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2010-04-07
eBook formats for philosophy texts
For some time now I have been working in the MIT web content language Curl (www.curl.com) after many years in Smalltalk.

Curl is a UNICODE macro-enabled language for both web programming and web content which may prove useful for philosophy eBooks and articles.

In the past, programming for the Humanities had a brief honeymoon with SNOBOL as the language was not intended for programmers but for users.  When SNOBOL became ICON (one of the first open source languages), it somehow failed to catch on.

The difference with Curl is that Curl can be viewed as an alternative to both HTML5 and PDF: it can be generated on the web by languages such as REBOL, ICON, Smalltalk or even PHP.

What Curl permits is dynamic loading of text content and session-based loading of macro's for content formatting.  The current Curl 7 also allows the use of Javascript in web applets.

What this can mean is that one and the same "text" can be viewed, e.g., with in-line footnotes, footnotes at the end or footnote-free.  A text can be viewed as containing numerous bracketed translations, e.g., [Bedeutung] or with the author's native language only.

This is because any one format definition, such as {my-footnote some text here} can be defined to do something or simply to do nothing depending on your choices for that session.

Curl is often presented as an alternative to Adobe Flash and AIR or Microsoft Silverlight, but it might be better seen as an eBook alternative to Adobe PDF.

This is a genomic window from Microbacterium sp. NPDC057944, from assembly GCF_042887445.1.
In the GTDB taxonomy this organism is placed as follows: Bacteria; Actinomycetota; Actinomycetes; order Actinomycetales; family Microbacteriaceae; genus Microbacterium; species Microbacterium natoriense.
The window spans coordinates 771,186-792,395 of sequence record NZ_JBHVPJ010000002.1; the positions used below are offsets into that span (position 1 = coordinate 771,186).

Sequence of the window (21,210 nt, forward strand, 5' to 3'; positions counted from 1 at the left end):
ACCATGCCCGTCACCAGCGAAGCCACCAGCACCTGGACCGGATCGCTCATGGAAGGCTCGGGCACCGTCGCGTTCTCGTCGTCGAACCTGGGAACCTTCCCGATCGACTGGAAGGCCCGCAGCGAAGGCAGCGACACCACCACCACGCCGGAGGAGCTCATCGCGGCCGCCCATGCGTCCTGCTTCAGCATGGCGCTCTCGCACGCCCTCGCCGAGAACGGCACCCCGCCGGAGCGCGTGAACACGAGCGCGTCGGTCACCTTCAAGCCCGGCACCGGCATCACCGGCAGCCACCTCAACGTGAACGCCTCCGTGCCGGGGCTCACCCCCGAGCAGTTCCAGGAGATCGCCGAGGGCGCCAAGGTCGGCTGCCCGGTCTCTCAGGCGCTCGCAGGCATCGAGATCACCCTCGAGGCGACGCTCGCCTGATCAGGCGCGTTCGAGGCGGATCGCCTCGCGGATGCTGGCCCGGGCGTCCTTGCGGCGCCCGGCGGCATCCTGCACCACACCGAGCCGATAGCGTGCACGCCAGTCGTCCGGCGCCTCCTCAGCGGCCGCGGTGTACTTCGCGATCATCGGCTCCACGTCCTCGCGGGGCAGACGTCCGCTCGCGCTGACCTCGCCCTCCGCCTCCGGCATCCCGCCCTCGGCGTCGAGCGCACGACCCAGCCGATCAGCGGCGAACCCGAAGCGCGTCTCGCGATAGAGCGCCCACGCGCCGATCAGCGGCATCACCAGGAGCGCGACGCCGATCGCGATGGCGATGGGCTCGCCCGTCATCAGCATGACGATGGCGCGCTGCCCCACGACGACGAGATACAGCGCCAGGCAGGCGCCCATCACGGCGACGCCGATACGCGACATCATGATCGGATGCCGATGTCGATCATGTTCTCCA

I have placed an example at  http://phil.aule-browser.com/truth  which is an alternative "reading" of an essay.  The essay is peppered with bold, square-bracketed interpolations or comments as a "reading" of the obscure text in question: Heidegger's lecture on the "essence of truth".

What Curl should allow is tying this text to the Freiburg inaugural lecture and to other texts - including key texts by then-militarist Ernest Juenger (the lectures date from 1930-32.)  In the case of Hume, texts might be tied to Mach or a text of Mach tied by to Hume with linking as extensive as the task requires.  An initial "reading" might suppress all links.

In recent weeks I have been working on Curl as a markup language for poetry, but it may prove to be even more useful for comparing and contrasting versions of papers, translations of papers and inclusion/exclusion of marginalia and annotations.
 
The example above requires the web browser plugin from the Curl Downloads section for Runtime Engine (RTE) at http://www.curl.com/download/rte/index.php
 
A simple Curl example would be
   {text All statements can be classified as analytic or synthetic.}
and a richer example might be
   {paragraph  Whereof we cannot speak, thereof we had better remain silent}
and user-defined might be
   {phil-text references?=false, your reference-free text goes here with your custom formatting}
See Curl.com for more examples or visit my aule-browser.com

Rebol of http://www.rebol.com, which arises from Dana Scott's work on Denotational Semantics, makes an interesting language for generating Curl and parsing text; Seaside for Smalltalk is another interesting framework for generating Curl (Squeak Smalltalk at  squeak.org  is already involved with an eBook format project.)  ICON 9.5 is currtently in Beta and UNICODE ObjectIcon is now available at http://code.google.com/ObjectIcon

2010-09-18
eBook formats for philosophy texts
Curl seems like an interesting language, but for the purpose of textual production, would not LaTeX be ideal?  Since it is already a standard format for many technical and scientific publications and is free.  Although, one fully capable could open wide the possibilities of what constitutes a "publication" through the ephemeral medium of the "Internet", but the qualifying phrase is "fully capable".